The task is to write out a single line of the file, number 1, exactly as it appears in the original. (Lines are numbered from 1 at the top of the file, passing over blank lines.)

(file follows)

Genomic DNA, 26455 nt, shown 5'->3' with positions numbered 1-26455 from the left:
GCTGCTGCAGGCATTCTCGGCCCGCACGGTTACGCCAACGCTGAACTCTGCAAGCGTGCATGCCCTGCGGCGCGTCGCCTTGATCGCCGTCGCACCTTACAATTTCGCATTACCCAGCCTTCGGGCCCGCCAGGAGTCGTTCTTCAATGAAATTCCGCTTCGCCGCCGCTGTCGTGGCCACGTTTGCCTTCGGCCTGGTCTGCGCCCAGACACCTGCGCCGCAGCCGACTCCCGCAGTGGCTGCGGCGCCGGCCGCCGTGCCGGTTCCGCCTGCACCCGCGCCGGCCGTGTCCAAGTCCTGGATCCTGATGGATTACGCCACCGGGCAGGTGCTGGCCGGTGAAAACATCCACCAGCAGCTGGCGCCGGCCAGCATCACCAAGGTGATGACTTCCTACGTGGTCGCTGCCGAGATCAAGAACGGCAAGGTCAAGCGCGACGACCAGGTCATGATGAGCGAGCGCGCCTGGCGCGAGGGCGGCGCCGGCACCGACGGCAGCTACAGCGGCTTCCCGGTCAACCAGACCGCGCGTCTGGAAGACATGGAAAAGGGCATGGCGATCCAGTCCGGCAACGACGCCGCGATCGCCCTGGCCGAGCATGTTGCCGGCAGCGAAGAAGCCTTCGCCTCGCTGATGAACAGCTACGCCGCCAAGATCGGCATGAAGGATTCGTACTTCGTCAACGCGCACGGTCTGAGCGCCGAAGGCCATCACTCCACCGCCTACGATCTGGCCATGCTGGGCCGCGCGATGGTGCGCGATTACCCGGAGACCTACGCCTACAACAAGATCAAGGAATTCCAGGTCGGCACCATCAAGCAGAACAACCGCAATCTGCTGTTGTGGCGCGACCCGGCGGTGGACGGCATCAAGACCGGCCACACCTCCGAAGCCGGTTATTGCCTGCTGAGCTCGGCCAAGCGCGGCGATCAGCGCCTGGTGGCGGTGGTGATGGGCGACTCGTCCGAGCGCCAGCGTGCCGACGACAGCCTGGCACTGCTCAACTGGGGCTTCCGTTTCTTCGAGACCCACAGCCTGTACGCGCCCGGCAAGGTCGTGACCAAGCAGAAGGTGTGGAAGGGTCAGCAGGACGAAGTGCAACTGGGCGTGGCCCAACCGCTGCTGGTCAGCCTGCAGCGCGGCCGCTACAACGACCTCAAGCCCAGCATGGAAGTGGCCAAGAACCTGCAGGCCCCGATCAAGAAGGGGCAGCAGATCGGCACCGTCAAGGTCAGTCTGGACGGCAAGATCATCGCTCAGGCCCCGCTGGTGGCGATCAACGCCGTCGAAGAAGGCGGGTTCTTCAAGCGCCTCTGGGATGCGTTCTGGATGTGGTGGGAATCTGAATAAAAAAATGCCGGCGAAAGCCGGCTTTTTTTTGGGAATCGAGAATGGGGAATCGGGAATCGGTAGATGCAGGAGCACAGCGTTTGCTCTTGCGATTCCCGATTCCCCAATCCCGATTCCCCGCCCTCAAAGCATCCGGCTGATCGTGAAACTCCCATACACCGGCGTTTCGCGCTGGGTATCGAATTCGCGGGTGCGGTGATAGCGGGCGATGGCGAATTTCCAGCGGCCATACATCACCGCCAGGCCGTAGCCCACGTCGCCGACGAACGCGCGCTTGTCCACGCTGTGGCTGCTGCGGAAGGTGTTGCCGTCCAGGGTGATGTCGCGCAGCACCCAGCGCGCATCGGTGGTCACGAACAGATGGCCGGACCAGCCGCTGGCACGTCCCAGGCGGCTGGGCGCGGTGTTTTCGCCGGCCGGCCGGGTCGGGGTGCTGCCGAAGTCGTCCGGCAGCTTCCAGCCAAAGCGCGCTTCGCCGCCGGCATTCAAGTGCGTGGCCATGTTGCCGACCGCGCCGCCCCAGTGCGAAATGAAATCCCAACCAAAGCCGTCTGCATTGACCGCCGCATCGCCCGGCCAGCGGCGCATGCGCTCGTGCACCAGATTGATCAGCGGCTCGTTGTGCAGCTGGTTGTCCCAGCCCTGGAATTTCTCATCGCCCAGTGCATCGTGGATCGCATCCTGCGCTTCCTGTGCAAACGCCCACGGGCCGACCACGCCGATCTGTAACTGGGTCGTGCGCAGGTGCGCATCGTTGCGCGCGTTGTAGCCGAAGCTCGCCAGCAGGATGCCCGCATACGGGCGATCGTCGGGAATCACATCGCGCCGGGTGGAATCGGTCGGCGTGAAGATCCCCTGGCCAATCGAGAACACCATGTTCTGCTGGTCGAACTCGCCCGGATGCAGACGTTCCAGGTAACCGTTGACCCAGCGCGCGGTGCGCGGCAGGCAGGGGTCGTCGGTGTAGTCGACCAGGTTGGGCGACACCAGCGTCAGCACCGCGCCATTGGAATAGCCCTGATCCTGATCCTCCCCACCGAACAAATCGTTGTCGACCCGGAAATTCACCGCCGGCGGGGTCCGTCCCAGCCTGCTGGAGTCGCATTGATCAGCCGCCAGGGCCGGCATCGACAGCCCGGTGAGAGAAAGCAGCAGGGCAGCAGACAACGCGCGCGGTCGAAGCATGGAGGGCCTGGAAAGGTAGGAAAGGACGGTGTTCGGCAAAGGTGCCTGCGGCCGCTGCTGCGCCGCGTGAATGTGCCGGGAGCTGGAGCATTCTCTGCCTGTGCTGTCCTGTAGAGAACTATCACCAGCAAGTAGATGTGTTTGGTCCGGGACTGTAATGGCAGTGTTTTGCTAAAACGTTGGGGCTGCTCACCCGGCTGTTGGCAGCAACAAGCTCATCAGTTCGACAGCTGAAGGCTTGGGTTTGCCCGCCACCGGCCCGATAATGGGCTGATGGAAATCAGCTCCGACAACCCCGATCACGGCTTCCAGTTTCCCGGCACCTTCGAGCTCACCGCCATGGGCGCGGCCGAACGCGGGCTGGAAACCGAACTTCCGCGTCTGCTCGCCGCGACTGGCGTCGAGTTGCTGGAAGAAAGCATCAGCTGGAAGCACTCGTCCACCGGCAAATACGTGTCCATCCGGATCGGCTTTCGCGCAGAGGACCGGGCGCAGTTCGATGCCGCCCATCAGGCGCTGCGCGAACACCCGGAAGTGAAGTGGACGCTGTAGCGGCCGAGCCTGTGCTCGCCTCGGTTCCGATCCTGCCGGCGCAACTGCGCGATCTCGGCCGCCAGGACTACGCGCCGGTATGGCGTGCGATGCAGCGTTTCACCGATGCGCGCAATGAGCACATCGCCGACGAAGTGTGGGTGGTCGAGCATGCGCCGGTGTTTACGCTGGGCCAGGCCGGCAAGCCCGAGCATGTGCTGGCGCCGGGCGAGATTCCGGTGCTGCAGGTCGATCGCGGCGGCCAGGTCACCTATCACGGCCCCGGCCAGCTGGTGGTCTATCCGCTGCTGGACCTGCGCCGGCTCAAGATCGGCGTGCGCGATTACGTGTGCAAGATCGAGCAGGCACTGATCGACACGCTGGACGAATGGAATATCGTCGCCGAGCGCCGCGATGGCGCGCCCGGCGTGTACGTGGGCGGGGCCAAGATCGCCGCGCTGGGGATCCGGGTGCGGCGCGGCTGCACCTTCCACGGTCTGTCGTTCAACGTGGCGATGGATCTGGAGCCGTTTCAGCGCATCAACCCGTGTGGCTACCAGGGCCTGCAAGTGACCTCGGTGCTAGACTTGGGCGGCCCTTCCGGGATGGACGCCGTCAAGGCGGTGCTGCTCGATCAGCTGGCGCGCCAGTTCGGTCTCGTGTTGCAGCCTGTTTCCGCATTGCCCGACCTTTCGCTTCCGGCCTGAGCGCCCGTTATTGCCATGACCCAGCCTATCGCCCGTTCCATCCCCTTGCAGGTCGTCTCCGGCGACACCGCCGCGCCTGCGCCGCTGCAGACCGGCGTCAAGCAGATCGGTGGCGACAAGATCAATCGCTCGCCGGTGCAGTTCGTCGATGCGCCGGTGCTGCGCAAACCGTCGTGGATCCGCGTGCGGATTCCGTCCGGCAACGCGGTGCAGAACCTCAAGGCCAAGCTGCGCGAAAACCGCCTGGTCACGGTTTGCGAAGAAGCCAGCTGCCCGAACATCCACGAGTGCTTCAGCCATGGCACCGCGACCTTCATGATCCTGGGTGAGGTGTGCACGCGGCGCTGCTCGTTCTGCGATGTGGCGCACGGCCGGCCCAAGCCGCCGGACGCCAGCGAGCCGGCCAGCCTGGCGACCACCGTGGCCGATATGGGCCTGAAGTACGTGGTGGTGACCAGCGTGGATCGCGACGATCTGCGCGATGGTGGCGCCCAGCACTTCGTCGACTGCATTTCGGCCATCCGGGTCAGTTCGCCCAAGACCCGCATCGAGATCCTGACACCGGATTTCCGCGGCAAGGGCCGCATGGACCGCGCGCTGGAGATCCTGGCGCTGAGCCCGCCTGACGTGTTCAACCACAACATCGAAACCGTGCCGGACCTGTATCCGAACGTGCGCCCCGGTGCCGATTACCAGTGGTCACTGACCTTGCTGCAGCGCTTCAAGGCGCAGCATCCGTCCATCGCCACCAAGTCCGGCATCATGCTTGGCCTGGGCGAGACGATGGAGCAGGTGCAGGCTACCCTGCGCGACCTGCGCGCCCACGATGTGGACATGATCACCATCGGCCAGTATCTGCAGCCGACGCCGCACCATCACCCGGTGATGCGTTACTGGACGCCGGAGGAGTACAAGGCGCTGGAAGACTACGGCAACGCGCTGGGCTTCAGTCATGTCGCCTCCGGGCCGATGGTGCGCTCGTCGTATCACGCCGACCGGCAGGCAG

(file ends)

Genomic DNA, 26455 nt, shown 5'->3' with positions numbered 1-26455 from the left: